Welcome back to 30 Days of Pride on Ace Of Bens! Today, Christine Lynn Herman, debut author of The Devouring Gray is here to talk about book, pride month, and disaster bi representation (which is very, very important)!
BEN ACE: Hi, Christine! Welcome to 30 Days of Pride, and thank you so much for participating! To start off this Q&A, why don’t you talk a bit about some of your favorite media (TV, movie, books, music, etc.) with queer representation?
CHRISTINE HERMAN: Hi Ben! I’m so happy to be here. There are so many different examples of media with positive and nuanced queer representation in the world today, but here are just a few of my favorites, broken down by category:
TV Show: Steven Universe!!!! It’s a must-watch on every level, made all the more better by how gloriously queer it all is. I wish this show had existed when I was growing up—I know it’s changing lives.
Music: Hayley Kiyoko, oh my gosh. EXPECTATIONS is a brilliant album that I had on repeat for most of last year.
Books: WILDER GIRLS by Rory Power—this f/f horror spec YA blew my mind when I first read it over a year ago, and I’m so excited for it to finally be out in the world in a couple weeks (!!) (July 9! Go buy it!)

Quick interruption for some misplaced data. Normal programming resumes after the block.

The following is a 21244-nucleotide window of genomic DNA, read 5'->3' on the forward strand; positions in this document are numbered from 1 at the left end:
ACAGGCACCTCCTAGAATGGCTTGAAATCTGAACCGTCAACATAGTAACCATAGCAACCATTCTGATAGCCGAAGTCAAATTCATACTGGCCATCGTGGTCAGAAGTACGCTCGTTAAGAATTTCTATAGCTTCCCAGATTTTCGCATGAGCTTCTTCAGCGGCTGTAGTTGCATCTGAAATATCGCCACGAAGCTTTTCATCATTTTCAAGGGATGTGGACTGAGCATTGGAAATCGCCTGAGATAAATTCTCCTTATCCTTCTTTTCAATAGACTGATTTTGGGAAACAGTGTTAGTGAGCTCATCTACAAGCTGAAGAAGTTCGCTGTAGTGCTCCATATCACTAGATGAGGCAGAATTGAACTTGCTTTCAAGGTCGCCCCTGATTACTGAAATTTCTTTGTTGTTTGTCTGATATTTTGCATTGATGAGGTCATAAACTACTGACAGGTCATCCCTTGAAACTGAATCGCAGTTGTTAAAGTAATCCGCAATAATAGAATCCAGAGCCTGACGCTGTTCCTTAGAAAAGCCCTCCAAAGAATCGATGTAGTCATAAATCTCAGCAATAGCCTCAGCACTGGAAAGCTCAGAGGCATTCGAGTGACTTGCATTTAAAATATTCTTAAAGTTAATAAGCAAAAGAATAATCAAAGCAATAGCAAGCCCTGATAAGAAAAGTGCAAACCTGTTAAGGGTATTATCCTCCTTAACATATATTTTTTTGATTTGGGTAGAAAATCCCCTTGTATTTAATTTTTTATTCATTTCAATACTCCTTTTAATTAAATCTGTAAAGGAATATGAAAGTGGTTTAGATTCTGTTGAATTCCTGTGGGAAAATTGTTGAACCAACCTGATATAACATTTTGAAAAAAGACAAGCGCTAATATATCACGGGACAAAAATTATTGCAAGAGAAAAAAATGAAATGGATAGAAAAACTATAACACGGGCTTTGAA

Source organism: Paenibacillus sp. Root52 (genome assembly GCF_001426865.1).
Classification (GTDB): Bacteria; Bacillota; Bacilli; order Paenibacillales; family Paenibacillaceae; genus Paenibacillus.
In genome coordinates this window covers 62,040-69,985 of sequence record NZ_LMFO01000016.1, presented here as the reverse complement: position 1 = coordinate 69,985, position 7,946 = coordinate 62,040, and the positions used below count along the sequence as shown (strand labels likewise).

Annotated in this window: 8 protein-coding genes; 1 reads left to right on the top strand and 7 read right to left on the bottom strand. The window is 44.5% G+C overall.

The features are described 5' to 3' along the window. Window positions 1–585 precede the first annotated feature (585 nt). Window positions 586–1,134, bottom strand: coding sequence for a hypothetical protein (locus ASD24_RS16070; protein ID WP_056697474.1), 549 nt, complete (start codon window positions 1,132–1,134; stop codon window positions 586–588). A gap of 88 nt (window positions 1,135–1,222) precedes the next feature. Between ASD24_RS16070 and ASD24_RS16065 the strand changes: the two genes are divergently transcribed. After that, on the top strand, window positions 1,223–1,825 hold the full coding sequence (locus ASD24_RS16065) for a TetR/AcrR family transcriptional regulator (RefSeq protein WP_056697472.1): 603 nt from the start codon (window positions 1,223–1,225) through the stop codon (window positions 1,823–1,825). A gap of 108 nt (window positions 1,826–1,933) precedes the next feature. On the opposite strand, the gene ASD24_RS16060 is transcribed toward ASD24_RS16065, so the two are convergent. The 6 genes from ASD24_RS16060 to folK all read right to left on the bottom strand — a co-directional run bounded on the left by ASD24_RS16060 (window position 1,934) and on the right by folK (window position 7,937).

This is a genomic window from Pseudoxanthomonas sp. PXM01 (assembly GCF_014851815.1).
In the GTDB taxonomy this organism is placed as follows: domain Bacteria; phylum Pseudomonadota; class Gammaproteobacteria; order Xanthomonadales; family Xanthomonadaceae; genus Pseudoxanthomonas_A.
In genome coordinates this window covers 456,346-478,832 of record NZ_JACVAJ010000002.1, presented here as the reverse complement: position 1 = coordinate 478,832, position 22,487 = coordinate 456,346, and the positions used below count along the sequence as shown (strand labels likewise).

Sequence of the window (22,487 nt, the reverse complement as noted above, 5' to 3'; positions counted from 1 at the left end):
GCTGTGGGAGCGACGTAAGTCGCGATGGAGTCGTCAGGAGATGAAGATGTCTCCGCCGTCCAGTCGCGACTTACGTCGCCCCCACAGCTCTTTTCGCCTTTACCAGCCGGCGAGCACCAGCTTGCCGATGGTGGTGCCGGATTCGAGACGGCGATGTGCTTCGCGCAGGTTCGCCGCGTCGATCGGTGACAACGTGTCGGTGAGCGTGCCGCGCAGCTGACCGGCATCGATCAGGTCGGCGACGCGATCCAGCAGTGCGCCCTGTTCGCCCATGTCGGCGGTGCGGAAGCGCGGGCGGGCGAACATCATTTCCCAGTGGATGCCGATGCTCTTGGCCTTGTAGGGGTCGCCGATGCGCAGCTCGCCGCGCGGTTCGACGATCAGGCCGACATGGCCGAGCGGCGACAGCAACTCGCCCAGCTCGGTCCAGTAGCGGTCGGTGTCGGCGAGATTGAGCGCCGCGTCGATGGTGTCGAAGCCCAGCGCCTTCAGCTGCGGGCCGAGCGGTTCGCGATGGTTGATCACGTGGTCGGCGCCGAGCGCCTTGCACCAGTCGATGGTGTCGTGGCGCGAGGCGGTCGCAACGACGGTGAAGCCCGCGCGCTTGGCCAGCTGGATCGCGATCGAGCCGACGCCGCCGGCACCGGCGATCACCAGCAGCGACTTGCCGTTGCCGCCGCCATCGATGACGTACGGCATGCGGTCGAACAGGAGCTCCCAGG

OTHER WORDS FOR SMOKE by Sarah Maria Griffin—three generations of Irish women collide, connect, and grapple with intense otherworldly forces and their own internal trauma. The way Sarah talks about queerness and family is so beautiful and poignant, it absolutely destroyed me.
BA: Part of the reason I started this series is because I know June feels like a month-long holiday for many people in the queer community. How do you celebrate Pride Month?
CH: I love to spend Pride Month making an extra effort to revisit all my favorite queer media, and to consume new queer media for the first time! I have a list of books to read that I’m very excited about, which all come highly recommended by queer friends.
BA: How about your characters? It seems they have a lot going on in the book unrelated to queerness and pride, but when they need a break in June, how do they celebrate Pride Month?
CH: Violet and Isaac would be all about Pride Month in completely different ways. Violet would be nervous about all the crowds at a pride parade and have to be talked into going… then wind up having a great time and riding on a float and perfecting an amazing make-up look. And Isaac would probably host some kind of queer book club for the month, where all the LGBTQIA+ kids in Four Paths could argue about their favorite queer novels together.
Juniper and Augusta are older and both more reserved with their emotions, so they would pretend not to care about Pride Month and then secretly follow the parades and celebrations on social media and get emotional about it.
BA: One of the most talked about aspects of the queer representation in The Devouring Gray is that there are multiple bi characters. Did you set out to make this part of your cast, or did it happen without you necessarily meaning to?